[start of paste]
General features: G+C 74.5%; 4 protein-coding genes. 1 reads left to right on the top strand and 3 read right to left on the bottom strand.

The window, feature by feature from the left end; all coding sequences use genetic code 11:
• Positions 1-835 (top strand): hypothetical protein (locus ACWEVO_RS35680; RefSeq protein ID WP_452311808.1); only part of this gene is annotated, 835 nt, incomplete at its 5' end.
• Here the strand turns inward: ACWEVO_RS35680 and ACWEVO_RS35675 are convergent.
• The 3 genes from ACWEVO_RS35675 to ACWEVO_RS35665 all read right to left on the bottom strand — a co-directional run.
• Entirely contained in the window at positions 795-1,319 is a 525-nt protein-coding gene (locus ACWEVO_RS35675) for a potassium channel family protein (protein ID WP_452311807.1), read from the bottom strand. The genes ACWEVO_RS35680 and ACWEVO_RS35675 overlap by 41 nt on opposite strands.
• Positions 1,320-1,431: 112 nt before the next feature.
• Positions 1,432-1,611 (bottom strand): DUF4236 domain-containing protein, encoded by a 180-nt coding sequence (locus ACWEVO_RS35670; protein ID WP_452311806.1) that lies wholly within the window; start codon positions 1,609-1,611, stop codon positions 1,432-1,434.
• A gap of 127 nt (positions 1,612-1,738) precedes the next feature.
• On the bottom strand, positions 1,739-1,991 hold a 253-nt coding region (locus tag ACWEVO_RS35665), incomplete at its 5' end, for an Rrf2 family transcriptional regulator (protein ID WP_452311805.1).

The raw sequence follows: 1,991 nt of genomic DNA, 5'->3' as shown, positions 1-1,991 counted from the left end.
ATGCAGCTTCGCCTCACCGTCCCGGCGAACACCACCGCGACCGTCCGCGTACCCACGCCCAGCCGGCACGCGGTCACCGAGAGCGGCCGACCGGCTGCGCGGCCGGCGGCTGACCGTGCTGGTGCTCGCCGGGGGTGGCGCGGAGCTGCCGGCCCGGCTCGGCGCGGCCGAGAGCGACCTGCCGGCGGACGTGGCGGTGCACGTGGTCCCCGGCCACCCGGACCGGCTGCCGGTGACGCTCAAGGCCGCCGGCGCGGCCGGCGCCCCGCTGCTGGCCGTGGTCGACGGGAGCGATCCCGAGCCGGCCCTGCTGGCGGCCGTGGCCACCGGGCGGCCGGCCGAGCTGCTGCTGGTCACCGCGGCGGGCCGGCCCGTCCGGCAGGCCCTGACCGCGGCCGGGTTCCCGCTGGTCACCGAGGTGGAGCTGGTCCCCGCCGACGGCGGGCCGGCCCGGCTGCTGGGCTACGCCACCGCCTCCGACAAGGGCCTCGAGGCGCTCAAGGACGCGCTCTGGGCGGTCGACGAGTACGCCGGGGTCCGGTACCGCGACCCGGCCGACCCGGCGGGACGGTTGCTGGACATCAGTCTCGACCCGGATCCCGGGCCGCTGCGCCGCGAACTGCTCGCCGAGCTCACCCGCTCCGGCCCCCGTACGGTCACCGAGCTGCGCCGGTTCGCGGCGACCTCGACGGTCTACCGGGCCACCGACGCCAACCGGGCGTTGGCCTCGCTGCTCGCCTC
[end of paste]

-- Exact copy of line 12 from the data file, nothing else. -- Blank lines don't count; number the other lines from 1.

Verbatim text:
ATGCAGCTTCGCCTCACCGTCCCGGCGAACACCACCGCGACCGTCCGCGTACCCACGCCCAGCCGGCACGCGGTCACCGAGAGCGGCCGACCGGCTGCGCGGCCGGCGGCTGACCGTGCTGGTGCTCGCCGGGGGTGGCGCGGAGCTGCCGGCCCGGCTCGGCGCGGCCGAGAGCGACCTGCCGGCGGACGTGGCGGTGCACGTGGTCCCCGGCCACCCGGACCGGCTGCCGGTGACGCTCAAGGCCGCCGGCGCGGCCGGCGCCCCGCTGCTGGCCGTGGTCGACGGGAGCGATCCCGAGCCGGCCCTGCTGGCGGCCGTGGCCACCGGGCGGCCGGCCGAGCTGCTGCTGGTCACCGCGGCGGGCCGGCCCGTCCGGCAGGCCCTGACCGCGGCCGGGTTCCCGCTGGTCACCGAGGTGGAGCTGGTCCCCGCCGACGGCGGGCCGGCCCGGCTGCTGGGCTACGCCACCGCCTCCGACAAGGGCCTCGAGGCGCTCAAGGACGCGCTCTGGGCGGTCGACGAGTACGCCGGGGTCCGGTACCGCGACCCGGCCGACCCGGCGGGACGGTTGCTGGACATCAGTCTCGACCCGGATCCCGGGCCGCTGCGCCGCGAACTGCTCGCCGAGCTCACCCGCTCCGGCCCCCGTACGGTCACCGAGCTGCGCCGGTTCGCGGCGACCTCGACGGTCTACCGGGCCACCGACGCCAACCGGGCGTTGGCCTCGCTGCTCGCCTC